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Muslim women on campus are an enigma to many students at Florida Tech.

Most noticeable are the Muslim women that wear hijab, the cloth that covers their head and neck.

Within Muslim culture, the purpose behind this style of dress is part religious, part custom and is a completely normal part of everyday life. Non-Muslim students at Florida Tech are accepting of the women who wear hijab, but they seldom ask questions about these women who appear to be so guarded.

“I don’t know how they feel about their religion. I don’t want to make them feel uncomfortable by approaching them or overstepping some boundary that I don’t know, so I usually just steer clear,” said Timothy Christopher Jr., a chemical engineering student.

Middle Eastern Muslim culture is generally seen by Americans as strictly religious and male-dominant in nature. As a result, a common misconception about hijab and other Islamic dress is that women do not have a choice in the matter.

In reality, this could not be any farther from the truth.

“This thing, it’s just between her and God,” said Meznah Albaqami, a Saudi Arabian native and biomedical engineering student. “It’s only my sin, and my choice.”

Florida Tech student Omar Alshehhi pointed to scripture to help clarify the rule.

In the Quran, the Prophet Mohammed relayed to believers God’s word on how a proper Muslim should dress. The Prophet Mohamed said women “should let their headscarves fall to cover their necklines” and “make their outer garments hang low over them.”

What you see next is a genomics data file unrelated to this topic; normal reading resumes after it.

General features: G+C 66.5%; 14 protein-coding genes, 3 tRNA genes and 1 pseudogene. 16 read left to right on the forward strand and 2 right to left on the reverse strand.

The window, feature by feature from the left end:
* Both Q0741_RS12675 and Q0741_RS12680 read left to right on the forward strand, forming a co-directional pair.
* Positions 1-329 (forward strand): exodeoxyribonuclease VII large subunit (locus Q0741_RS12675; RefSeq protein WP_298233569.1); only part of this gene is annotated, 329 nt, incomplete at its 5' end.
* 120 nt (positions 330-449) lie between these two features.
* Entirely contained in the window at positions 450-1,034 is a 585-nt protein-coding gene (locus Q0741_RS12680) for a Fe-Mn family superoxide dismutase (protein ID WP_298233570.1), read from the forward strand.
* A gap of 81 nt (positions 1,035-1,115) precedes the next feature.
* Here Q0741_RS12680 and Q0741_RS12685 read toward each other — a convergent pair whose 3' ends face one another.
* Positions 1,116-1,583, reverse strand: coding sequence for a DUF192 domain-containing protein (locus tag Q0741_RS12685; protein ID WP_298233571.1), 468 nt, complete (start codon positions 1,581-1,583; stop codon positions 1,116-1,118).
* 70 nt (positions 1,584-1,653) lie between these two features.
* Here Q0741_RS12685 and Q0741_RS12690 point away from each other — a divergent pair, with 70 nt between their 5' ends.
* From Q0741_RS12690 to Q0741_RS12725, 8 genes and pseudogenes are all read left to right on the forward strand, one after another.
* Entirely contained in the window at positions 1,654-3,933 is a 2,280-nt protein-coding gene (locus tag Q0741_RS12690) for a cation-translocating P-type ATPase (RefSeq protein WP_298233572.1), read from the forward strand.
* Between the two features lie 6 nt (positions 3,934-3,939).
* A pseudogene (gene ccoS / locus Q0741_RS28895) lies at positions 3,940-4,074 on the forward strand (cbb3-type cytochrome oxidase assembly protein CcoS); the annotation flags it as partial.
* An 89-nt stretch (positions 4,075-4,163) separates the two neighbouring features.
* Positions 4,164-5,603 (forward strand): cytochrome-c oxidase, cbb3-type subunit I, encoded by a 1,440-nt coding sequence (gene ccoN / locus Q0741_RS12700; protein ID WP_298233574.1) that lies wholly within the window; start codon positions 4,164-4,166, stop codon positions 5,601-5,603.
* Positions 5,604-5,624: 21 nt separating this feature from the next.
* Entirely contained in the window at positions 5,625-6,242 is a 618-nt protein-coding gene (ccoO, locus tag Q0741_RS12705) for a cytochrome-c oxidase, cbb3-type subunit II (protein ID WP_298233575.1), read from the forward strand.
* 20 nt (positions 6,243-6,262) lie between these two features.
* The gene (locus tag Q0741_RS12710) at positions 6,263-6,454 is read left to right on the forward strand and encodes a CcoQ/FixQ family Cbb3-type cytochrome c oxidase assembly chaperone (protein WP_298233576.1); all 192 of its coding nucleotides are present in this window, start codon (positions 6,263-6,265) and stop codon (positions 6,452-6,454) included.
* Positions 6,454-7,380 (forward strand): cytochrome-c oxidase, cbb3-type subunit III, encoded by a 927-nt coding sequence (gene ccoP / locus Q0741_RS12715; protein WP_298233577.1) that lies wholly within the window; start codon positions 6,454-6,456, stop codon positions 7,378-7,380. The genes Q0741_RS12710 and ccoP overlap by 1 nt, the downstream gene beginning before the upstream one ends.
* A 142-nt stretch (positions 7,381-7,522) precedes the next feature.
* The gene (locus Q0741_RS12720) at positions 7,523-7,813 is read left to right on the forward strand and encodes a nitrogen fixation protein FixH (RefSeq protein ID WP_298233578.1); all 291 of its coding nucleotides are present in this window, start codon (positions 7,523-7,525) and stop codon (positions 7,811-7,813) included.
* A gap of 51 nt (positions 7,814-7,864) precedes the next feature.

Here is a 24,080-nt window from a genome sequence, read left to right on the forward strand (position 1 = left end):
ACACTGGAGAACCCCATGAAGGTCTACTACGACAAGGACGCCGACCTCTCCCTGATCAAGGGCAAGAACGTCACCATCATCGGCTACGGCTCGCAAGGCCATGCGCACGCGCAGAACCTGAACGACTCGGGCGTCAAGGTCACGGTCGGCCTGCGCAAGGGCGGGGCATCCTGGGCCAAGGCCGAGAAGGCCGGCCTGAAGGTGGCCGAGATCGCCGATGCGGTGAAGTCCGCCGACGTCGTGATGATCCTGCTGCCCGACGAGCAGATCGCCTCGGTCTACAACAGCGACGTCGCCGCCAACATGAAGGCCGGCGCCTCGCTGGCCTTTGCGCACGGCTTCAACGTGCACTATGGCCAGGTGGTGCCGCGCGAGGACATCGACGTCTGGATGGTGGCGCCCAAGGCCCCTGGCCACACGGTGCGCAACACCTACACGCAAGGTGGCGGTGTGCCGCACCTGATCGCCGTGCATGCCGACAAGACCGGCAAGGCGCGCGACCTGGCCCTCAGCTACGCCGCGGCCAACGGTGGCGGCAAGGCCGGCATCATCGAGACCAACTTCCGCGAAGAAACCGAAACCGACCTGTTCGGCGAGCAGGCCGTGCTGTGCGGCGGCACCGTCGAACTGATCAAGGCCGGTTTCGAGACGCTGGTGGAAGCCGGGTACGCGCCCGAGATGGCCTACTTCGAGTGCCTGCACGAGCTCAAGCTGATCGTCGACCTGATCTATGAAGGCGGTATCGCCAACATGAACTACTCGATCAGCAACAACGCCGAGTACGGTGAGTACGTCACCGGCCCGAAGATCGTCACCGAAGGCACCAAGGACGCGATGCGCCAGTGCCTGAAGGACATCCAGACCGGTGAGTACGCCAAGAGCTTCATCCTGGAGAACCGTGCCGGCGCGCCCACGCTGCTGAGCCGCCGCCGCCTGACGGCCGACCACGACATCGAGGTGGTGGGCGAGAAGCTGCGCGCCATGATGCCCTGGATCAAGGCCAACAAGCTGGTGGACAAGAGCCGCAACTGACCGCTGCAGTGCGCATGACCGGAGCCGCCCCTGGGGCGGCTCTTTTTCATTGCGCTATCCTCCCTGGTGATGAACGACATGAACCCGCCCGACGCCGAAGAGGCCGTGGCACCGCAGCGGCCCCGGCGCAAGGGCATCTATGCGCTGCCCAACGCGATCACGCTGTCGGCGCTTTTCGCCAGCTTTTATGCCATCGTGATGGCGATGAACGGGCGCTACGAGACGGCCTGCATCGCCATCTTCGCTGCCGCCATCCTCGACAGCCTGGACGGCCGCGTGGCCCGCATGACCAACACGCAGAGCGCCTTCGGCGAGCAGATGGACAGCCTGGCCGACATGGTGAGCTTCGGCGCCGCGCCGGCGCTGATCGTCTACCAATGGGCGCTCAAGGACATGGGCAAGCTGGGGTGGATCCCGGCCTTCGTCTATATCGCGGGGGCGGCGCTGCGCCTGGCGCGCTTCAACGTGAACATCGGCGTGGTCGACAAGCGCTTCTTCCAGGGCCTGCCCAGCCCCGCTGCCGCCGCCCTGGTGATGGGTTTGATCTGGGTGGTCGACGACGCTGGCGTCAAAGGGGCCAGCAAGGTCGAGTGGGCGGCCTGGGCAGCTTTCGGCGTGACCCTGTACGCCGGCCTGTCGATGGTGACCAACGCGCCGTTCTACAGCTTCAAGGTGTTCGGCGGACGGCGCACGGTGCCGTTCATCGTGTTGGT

“We believe that there’s another life when we die, so this life is for us like the test,” said Albaqami. “I have to be a good person and do good things. There are rules to be a good person, so this is one of the rules.”

As much as hijab is based in religion, Albaqami said it is a purely personal decision.

“Look at your five fingers, not all of them are the same,” Alshehhi said. “We are 1.7 billion Muslims, and not all of us are the same. Christians, all of them follow the same Bible, but they all follow the same rules exactly? No. That’s also how it is in Islam. So some women wear hijab, some of them not.”

Merfat Hammad does not wear hijab because it makes her too uncomfortable when people stare, and no one can recognize her. Instead of wearing hijab while at school, she chose to ‘Americanize’ herself.

Albaqami said that sometimes she feels like people are nervous to talk to her because of how she is dressed.  

“Some people think because we wear hijab, we are not friendly or we don’t want to talk to anyone,” said Meznah. “Men, usually. I feel bad, but it’s okay. I just want to say we are normal girls. We can talk, laugh, do anything, it’s okay for us.”

These kinds of reactions from their classmates are the hardest part for Florida Tech students who wear hijab.

“I can excuse them because the media talks the wrong way about hijab, and also because they don’t try to contact girls who are wearing hijab correctly,” said Hammad. “They don’t ask questions. Maybe because of that, they think hijab is wrong.”

Despite the social barriers, wearing hijab has some definite advantages for Muslim women. Besides hijab being comfortable, it’s also not as hot as it looks.

Thin summer material wicks away sweat and the thicker winter cloths help to keep your ears and neck warm when it gets windy during the Melbourne winter.

Perhaps most importantly, wearing hijab is spiritually fulfilling.

“When I wear hijab, I feel happy and at peace because I am doing what my god said to me,” said Albaqami. “So it’s a good thing. I wake up every morning and I feel at peace.”